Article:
Toward the end of the 19th century, dogs were bred in Germany for intelligence and athleticism. Eventually, the German Shepherd came to be used for guarding, rescuing and carrying supplies. Today’s German Shepherd is used for any number of jobs, including guiding the blind, bomb detection and search and rescue.
The Border Collie originated in Britain, and was used to herd sheep on the borders of Scotland and England (hence the dog’s name). Queen Victoria is said to have been very partial to Border Collies.
The Shollie combines the best of the two, being very quick to learn, alert, hardworking and intelligent. If Shollies have any defects, it would be that they can be obstinate – they require a firm trainer – and if not socialized early on, they might try to herd children and other pets.
The Shollie is very energetic, hardworking, and beyond smart. He is also playful and loving with his family but might be a bit suspicious of strangers. The Shollie loves to run and play, so if socialized with kids early on, he can assume a lot of the “babysitting” duties that might otherwise fall to parents.
Shollies usually look more like German Shepherds than they do Border Collies. The tail is a bit less bushy, though, and the ears might tend to be a little floppier than those of a German Shepherd. A Shollie can have a short- to medium-length coat, and the coat could be black, white, cream tan, sable, yellow or brown.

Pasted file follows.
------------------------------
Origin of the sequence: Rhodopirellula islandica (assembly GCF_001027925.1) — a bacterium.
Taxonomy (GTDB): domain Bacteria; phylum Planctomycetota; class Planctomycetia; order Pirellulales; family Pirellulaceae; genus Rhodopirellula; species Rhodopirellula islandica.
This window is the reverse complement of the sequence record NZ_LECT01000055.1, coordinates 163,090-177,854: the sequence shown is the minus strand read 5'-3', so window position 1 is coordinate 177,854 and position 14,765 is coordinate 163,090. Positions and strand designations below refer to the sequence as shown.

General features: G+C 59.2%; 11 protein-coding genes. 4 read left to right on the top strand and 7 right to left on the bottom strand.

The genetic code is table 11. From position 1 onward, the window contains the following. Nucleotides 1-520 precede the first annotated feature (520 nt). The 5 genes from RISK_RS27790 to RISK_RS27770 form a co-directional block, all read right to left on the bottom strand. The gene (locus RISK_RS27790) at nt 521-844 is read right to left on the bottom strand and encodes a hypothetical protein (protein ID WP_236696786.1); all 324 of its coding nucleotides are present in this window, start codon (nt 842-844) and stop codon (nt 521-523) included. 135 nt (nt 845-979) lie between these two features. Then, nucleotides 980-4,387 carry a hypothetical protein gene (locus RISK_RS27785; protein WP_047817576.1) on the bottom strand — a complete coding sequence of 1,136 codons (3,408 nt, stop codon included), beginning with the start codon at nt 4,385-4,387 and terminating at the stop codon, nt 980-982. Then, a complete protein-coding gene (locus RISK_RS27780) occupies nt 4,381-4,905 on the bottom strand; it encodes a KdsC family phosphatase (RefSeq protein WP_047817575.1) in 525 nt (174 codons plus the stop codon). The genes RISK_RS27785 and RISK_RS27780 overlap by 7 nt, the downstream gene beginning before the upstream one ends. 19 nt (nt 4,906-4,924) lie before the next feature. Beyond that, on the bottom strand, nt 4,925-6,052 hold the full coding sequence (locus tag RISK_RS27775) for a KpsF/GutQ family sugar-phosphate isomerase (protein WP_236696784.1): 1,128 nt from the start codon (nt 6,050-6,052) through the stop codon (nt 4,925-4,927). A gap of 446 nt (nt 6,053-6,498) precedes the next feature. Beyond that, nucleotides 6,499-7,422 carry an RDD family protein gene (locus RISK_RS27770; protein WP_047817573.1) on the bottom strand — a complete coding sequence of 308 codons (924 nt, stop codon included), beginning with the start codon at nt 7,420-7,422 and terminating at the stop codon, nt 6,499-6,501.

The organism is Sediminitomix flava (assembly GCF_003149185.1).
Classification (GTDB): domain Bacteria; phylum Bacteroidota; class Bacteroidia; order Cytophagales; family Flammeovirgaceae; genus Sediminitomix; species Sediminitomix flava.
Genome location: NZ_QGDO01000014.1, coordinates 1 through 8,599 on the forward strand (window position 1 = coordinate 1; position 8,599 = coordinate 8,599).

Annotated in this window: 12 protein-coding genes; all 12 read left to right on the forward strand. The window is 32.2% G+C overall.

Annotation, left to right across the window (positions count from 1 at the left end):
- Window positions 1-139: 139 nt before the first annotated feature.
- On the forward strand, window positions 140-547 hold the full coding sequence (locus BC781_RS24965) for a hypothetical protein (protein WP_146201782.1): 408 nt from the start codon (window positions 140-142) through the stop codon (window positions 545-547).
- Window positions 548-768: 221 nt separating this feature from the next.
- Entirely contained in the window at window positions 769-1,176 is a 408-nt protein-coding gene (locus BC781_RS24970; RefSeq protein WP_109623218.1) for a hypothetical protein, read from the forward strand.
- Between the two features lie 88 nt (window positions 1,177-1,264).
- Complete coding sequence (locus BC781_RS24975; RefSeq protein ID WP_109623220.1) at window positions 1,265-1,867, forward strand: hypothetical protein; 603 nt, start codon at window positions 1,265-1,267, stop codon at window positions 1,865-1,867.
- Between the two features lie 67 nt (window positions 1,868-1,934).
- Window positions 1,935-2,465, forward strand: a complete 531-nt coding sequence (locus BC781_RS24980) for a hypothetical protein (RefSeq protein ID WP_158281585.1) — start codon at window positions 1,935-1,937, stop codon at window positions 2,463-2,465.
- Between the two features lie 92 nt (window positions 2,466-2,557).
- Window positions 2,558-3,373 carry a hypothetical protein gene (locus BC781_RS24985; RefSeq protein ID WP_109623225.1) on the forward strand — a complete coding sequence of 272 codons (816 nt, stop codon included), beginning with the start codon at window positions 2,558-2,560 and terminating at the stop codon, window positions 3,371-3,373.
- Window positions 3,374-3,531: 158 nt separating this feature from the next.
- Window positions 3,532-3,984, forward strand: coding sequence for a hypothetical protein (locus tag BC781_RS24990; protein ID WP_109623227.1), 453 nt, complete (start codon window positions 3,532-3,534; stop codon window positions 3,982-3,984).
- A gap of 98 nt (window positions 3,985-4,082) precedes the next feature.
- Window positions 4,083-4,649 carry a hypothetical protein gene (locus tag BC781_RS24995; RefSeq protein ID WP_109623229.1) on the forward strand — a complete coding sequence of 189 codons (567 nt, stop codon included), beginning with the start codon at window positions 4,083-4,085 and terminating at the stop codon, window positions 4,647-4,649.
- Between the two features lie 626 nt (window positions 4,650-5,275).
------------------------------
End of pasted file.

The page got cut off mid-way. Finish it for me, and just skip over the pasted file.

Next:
If you are considering a Shollie as part of your family, keep in mind that this dog is a mix of two very active breeds. Shollies will not do well living in an apartment or small house.A big backyard is best. If you don’t have a big yard where your Shollie can run, then you will have to make sure to take him for a couple of long walks every day. Playtime in the dog park is also a good idea since Shollies love to run off-leash.
Shollies are not all that different from most other dogs in that they should be trained and socialized early. Because the Shollie loves to herd, he can be a bit rough with small children and other animals. If he gets a bit rambunctious, though, please don’t punish him.He’s only trying to do his job the way he sees it, and if you correct him harshly, not only will you hurt his feelings, you could bring out his innate stubbornness. Shollies are best trained using praise and positive reinforcement.